The St Petersburg dining scene is known to impress. In a relatively small city, restauranteurs compete with one another to provide new and exciting culinary experiences, aiming to outshine each other in every aspect from food to decor. For a meal to remember, here’s 10 of the best high end restaurants the city has to offer.
The Russian Empire
Restaurant, Russian, $$$
The Russian Empire takes you back in time to the days of imperial Russia, where exquisite interiors and lavish feasts were in fashion among the aristocracy. The location of the restaurant could not be more appropriate, set in the halls of the Stroganoff Palace that once belonged to an influential noble family. The menu aims to recreate a table in the 18th century with pheasants, caviar and oysters served on 24 karat gold flatware.
You can find a branch of the world-famous franchise in St. Petersburg. Buddha-Bar experiments with traditional Asian recipes, adding a modern and unique taste to each one. Complemented with custom made, off-menu cocktails, Buddha-Bar caters to all tastes. In the later hours of the evening the restaurant transforms into a nightclub with a choice of cozy hookah dens and a dance floor with live DJs.
Volga-Volga is one of the many Ginza project restaurants in St. Petersburg. Besides providing an outstanding dining experience, this restaurant also offers the best way to see the city – by boat. The floating restaurant sets out on daily cruises down the Neva river, serving your meals with a side of panoramic view. Guests are also welcome to venture outside onto the roof and enjoy the evening breeze. Seating is limited and the sailing time fixed, so don’t be late for departure, otherwise you’ll have to wait till it docks again.
A restaurant founded by the family of a Russian rock star, Cococo aims to bring a modern touch to traditional Russian dishes. The eatery uses locally-sourced, fresh ingredients, therefore the menu changes according to season and availability, bringing fresh vegetables to the table in the summer and pickles and marinades in the winter. A great opportunity to encounter Russian cuisine from an unusual angle.
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As far as views go, The Flying Dutchman is the winner. Here you can enjoy a meal while looking out onto some of the most important landmarks in St. Petersburg. The restaurant is one of the longest standing establishments in the city, opening 13 years ago. The menu fuses French, Italian, Brazilian, Japanese and Russian cuisine, so there is something to suit all appetites.
As is evident from the name, China Gramota specialises in Chinese, specifically Cantonese cuisine. This restaurant chain has already proven successful in Moscow and Sochi, recently opening its new St. Petersburg location. Expect Cantonese delicacies such as chicken feet among dim sum and noodle dishes. What’s more, the restaurant has a rooftop with a panoramic view over the city centre.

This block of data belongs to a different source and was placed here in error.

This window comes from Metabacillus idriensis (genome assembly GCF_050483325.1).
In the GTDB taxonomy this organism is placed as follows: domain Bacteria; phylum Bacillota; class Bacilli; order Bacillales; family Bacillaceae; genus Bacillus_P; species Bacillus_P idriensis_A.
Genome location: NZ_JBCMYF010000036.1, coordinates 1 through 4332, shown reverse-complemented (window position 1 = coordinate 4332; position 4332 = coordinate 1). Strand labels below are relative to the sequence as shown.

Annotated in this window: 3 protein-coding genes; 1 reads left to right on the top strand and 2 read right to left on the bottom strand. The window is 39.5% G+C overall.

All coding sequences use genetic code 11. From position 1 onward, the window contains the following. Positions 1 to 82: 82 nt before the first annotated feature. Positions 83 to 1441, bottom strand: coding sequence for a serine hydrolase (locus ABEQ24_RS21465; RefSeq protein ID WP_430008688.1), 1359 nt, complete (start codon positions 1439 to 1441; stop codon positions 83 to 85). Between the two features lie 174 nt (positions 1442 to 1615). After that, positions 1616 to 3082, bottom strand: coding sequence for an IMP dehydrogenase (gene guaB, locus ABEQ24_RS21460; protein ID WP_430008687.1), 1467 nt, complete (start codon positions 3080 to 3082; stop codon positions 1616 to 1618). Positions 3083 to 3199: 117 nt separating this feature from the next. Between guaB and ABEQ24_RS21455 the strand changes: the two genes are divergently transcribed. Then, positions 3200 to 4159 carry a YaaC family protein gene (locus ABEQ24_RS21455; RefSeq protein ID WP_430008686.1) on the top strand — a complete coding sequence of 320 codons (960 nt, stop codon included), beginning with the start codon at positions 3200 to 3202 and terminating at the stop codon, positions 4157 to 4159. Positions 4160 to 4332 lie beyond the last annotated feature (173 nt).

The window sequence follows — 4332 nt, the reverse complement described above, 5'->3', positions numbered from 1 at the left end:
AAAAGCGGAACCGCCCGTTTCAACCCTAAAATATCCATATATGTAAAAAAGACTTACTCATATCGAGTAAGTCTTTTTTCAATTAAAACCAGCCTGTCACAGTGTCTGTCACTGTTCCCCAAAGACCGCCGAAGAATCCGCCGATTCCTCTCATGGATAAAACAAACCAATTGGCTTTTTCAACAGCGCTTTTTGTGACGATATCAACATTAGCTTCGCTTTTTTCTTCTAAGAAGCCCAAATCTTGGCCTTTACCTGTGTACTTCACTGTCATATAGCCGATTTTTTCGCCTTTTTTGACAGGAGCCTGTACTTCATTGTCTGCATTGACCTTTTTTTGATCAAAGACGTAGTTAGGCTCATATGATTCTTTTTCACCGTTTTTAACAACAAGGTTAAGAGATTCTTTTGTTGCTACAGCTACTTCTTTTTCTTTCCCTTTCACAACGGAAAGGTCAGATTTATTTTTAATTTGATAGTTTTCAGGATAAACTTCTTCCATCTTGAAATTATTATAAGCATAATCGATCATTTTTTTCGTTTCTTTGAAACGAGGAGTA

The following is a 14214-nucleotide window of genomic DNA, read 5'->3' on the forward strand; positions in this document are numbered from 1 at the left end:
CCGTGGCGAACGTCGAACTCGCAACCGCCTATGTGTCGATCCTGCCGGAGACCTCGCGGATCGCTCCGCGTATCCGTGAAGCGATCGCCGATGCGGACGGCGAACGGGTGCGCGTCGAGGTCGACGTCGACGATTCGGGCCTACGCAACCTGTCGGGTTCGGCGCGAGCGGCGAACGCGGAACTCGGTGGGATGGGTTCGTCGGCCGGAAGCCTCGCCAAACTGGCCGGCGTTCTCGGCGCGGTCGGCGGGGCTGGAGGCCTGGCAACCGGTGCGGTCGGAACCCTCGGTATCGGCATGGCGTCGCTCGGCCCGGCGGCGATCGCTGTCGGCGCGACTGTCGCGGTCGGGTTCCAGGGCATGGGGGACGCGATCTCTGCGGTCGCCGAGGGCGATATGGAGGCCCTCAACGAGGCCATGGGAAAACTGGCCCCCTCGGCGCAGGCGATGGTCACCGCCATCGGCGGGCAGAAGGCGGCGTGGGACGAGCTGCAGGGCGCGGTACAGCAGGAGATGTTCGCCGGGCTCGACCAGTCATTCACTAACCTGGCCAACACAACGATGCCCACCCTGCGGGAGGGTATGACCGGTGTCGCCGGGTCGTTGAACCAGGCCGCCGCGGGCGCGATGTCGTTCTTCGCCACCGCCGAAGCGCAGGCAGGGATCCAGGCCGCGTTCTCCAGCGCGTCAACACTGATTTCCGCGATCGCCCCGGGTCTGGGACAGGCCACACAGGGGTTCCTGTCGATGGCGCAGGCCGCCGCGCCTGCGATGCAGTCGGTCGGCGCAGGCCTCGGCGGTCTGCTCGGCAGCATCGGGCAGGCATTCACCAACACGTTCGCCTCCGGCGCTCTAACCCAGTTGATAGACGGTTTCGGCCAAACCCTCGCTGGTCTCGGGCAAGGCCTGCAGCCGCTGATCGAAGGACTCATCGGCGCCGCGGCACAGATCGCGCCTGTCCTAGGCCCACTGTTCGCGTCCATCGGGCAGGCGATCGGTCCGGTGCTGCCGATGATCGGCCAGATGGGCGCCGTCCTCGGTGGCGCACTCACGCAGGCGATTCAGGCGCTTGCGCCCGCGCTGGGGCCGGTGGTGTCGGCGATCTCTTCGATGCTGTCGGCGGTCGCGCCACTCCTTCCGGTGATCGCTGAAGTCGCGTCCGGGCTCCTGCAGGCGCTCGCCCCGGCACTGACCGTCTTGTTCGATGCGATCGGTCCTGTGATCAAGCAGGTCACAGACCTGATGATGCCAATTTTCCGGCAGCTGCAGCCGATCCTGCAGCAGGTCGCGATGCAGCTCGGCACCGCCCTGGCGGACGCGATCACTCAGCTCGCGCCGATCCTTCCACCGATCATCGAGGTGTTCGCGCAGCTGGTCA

Kempinski Hotel Moika 22 | Courtesy Kempinski Hotel Moika 22
The Bellevue Brasserie located at the top of the Kempinski Hotel combines the best of French and Russian tradition. The atmosphere is relaxed and casual, despite having a fine dining menu. The dishes are simple, yet all perfectly executed. Top it off with a glass of bubbles overlooking the gorgeous Hermitage and Palace Square.
A restaurant with extravagant interiors, set inside the long-standing Grand Hotel Europe. The atmosphere here is set to impress, with luxurious wooden chairs, stained glass murals and a grand piano for frequent live music. This opulent dining experience will truly take you back in time.
Sit in a throne and enjoy a meal of caviar and vodka, as if you are the ruler of Imperial Russia. Tsar is the Russian name for king and this restaurant aims to make every visitor feel like one. Even the WC resembles a throne room. Novelty aside, Tsar is a great place to enjoy traditional Russian cuisine and spend a few hours being treated like royalty.
A one-of-a-kind lunch experience located in an 18th century palace. Three centuries ago the Eliseev family inhabited this palace right until the Revolution in 1917. During the better part of the 20th century it was nationalised and served as a House of Arts, where famous poets would publicly present their works. The building has now been transformed into the Taleon Imperial Hotel, where visitors can sleep or just enjoy a meal within its historic walls. The Victoria restaurant is open for lunch only, so make sure to plan accordingly.